Happy Friday!! Here is a Flashback Friday for you, by Mant Horton:
Robert Lippitt Knight was a large man with a deep, rather gruff voice and he loved to tell stories about his horses and how he acquired them. Lyle and I spent many happy Sunday afternoons in his office at the Green Mountain Stock Farm talking with him.
One rainy afternoon he told us of the purchase of his original stock from the Phillips estate.
He had been told of the group of two stallions and four mares (Moro, Ashbrook, Croydon Mary, Ne Komia, Green Mt Twilight, and Adeline Bundy) by his grain dealer. This group was the choicest of the Phillips stock as mrs. Hall had been advised as to which were to be kept as a nucleus for future breeding.
The grain dealer succeeded only slightly in overcoming Mr. Knight’s aversion to getting into horses. He told us that his great interest in Ayrshire cattle took care of his agricultural tendencies. But, curiosity prompted him to go “just for a look.”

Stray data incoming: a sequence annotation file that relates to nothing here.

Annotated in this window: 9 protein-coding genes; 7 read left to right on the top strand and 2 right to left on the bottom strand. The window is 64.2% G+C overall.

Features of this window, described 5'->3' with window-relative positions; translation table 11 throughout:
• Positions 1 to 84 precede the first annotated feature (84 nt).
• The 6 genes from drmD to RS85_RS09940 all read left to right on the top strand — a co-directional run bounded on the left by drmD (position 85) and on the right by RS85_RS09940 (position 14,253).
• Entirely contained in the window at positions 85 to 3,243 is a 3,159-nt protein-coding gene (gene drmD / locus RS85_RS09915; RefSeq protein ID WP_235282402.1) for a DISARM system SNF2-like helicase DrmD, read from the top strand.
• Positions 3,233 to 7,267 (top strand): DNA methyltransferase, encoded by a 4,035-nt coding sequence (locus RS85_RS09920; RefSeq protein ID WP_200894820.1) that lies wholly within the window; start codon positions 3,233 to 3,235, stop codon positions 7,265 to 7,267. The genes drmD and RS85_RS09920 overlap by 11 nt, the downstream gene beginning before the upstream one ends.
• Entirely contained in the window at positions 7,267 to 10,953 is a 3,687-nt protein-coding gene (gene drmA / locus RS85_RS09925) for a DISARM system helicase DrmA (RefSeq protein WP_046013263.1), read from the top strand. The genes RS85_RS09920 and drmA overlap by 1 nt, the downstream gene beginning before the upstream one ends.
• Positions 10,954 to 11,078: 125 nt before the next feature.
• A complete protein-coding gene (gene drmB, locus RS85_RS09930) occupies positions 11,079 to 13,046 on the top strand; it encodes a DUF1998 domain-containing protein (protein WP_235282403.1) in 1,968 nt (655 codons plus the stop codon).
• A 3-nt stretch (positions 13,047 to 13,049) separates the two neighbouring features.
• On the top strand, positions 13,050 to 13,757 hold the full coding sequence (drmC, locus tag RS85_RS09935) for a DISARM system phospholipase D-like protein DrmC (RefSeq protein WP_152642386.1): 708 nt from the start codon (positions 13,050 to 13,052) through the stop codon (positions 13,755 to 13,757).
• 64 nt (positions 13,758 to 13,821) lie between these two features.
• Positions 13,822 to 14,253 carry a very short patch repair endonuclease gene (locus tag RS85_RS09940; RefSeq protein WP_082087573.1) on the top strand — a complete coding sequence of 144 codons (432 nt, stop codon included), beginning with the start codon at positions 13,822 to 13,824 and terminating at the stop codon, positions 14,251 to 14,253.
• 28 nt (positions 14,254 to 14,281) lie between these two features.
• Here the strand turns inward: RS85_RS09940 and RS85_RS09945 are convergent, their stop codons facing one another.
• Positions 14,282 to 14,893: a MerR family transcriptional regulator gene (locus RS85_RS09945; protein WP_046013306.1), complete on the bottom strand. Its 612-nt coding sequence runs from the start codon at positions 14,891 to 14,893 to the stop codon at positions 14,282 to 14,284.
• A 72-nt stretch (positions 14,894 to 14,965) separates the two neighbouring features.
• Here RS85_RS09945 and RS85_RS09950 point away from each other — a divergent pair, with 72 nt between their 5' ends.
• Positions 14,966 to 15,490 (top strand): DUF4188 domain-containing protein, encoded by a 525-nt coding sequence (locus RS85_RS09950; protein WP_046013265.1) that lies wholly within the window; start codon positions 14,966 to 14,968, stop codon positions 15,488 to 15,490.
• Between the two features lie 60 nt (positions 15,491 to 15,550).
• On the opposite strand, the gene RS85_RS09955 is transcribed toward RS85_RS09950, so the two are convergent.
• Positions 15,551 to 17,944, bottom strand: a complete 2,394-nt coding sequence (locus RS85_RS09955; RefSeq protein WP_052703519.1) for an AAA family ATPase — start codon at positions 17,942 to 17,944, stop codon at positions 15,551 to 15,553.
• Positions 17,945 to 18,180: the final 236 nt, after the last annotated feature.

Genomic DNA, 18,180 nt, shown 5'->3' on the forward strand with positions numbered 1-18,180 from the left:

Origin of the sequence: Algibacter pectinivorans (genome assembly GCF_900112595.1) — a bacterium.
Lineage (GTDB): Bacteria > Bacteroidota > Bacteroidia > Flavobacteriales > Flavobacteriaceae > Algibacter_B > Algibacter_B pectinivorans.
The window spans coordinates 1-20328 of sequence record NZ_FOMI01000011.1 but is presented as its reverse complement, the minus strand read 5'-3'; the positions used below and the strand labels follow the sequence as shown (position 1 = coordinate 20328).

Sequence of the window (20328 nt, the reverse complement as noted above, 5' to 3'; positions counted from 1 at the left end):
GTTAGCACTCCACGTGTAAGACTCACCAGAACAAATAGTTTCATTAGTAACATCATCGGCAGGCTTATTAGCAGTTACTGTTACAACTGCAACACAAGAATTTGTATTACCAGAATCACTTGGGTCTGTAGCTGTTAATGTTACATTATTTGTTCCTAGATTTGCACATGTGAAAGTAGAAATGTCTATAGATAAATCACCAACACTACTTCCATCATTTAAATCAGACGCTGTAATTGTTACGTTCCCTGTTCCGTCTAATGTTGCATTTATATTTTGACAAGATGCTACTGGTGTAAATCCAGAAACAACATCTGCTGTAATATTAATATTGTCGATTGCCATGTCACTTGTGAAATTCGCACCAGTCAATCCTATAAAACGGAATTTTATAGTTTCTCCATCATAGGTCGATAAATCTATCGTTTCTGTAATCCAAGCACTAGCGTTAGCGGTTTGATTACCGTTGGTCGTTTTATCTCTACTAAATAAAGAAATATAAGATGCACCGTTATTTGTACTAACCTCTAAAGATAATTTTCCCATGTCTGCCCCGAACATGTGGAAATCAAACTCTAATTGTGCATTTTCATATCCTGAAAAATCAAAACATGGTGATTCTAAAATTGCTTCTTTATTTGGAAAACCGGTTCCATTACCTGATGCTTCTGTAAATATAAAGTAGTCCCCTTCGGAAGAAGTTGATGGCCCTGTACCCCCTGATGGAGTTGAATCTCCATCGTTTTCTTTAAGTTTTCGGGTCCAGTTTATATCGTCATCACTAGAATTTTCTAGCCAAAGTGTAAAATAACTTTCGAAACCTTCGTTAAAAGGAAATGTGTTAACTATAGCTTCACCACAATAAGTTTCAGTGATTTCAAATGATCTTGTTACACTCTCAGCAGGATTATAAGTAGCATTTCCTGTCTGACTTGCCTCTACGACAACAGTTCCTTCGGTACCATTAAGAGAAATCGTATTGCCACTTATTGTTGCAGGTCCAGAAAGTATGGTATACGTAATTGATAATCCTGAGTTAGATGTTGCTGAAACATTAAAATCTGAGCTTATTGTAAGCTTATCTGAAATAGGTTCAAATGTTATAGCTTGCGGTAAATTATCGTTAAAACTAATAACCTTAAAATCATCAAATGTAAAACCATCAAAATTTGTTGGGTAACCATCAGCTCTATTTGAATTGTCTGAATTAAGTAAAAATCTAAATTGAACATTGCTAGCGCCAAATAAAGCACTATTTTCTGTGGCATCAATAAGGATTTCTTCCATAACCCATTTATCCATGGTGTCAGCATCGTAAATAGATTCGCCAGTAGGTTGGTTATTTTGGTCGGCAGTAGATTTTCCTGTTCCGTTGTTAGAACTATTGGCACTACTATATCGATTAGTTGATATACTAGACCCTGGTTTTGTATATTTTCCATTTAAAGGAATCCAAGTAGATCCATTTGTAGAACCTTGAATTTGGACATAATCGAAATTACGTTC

That “look” convinced him that these were indeed a unique strain of Morgans and he asked the price. Mrs. Hall quoted a price and Mr. Knight countered with a much lower one. This was met with a flash of temper and a flat refusal. She was furious! It was an insult! Mr. Knight told us it was never his intent to insult a lady, apologized and left with some regret thinking it was the end and that he really would have enjoyed watching those horses at Green Mountain Stock Farm. Less than a week later he received a letter from Mrs. Hall telling him she was accepting his offer and to come get the horses.
In the interval between the sale and the horses’ move to Randolph, Croydon Mary foaled, and that foal, Lippitt Welcome, was the first to bear the Lippitt prefix.
Incidentally, we heard the same story from Mrs. Hall. It was essentially the same, other than down playing her rage. She said she was amazed that a man of his means would make such a “puny” offer. But, she felt it was in the best interest of Mr. Phillips’ breeding program to accept, thus ensuring a continuation of the line.
Originally published in a May/June 1994 issue of the LCN, this piece was republished in a 2001 collection of Mrs. Winifred Horton’s writings titled “Lippitt Lore.” (Mrs. Horton was lovingly known as “Mant.”) She and her husband Lyle were very involved in the breeding of Lippitt Morgans, under the prefix of “Horton’s.”